Buy: This 10 bedroom estate (pictured), made up of three villas, has a berth for yachts up to 25 metres and offers a huge outside entertainment area, including a karaoke bar. €9m,

Eat: For authentic Croatian cuisine, the Ribarsko Selo restaurant serves only fish caught by its own fishermen. It is virtually inaccessible by car but there are nine moorings for yachts over 40 metres.

Spot: Robert De Niro last year opened the new outlet of world renowned Japanese restaurant Nobu in Sveti Stefan, on a rocky precipice overlooking the Bay of Budva.


Mykonos is often compared with other jet-set destinations, notably Ibiza and St Tropez. But is that quite fair? It has a decent DJ scene and is popular with fashionable restaurant chains: Hakkasan’s Ling Ling and Buddha-Bar are two recent arrivals. However, this stunning little Greek island is in a class of its own.

The trendy bars and nightlife scene take place against a mythological backdrop and a landscape that reflects this – the straw-topped windmills of Chora, the tiny fishing houses hanging over the coast at Little Venice. It also happens to be the top-end destination for tourists and property buyers in the Aegean. It has continued to thrive throughout the Greek economic crisis and particularly after the 2015 bailout.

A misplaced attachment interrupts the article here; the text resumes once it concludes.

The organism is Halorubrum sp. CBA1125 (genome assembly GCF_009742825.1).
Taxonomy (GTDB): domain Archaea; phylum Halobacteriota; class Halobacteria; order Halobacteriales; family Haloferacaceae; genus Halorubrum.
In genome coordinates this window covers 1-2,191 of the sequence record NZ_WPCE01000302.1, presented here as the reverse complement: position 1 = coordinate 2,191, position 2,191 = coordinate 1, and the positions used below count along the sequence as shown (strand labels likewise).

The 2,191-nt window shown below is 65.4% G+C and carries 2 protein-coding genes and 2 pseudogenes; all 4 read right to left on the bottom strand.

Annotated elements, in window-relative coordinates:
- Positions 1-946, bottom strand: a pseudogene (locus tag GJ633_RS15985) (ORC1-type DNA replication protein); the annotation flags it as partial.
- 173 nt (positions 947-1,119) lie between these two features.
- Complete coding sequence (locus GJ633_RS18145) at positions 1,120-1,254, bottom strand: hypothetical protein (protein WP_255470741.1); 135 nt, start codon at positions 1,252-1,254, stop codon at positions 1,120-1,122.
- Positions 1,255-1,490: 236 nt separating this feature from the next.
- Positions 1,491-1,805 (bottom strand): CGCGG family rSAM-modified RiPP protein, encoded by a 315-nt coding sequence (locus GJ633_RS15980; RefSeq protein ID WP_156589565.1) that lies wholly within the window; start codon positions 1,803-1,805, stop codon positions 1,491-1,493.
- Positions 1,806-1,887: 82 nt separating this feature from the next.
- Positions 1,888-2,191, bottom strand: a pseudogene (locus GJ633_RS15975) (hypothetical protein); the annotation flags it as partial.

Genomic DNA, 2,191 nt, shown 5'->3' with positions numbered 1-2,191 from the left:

Restrictive planning laws make it difficult to build without having first secured a larger plot of land and this keeps villa numbers low, prices up and the shoreline less crowded than comparative Mediterranean hotspots. Average prices for villas are between €5,000 and €7,000 per square metre but the best, with sea views and privacy, will set you back at least €10,000. The most popular locations include Tourlos, Agios Ioannis and Kalafatis.

Buy: This secluded hilltop villa (pictured) is built in rustic Mykonian style, with six bedrooms and a traditional barbecue next to the infinity pool. €3.3m,

Fly: Mykonos has its own airport, about a 35 minute flight from Athens, with private jet facilities. However, the airport is busy during peak summer months and landing slots can be limited, so book in advance.

Party: Scorpios is one of the hottest openings of the past few years. It’s a beachside bar with morning yoga and “sunset rituals” – that’s DJing and dancing to the rest of us.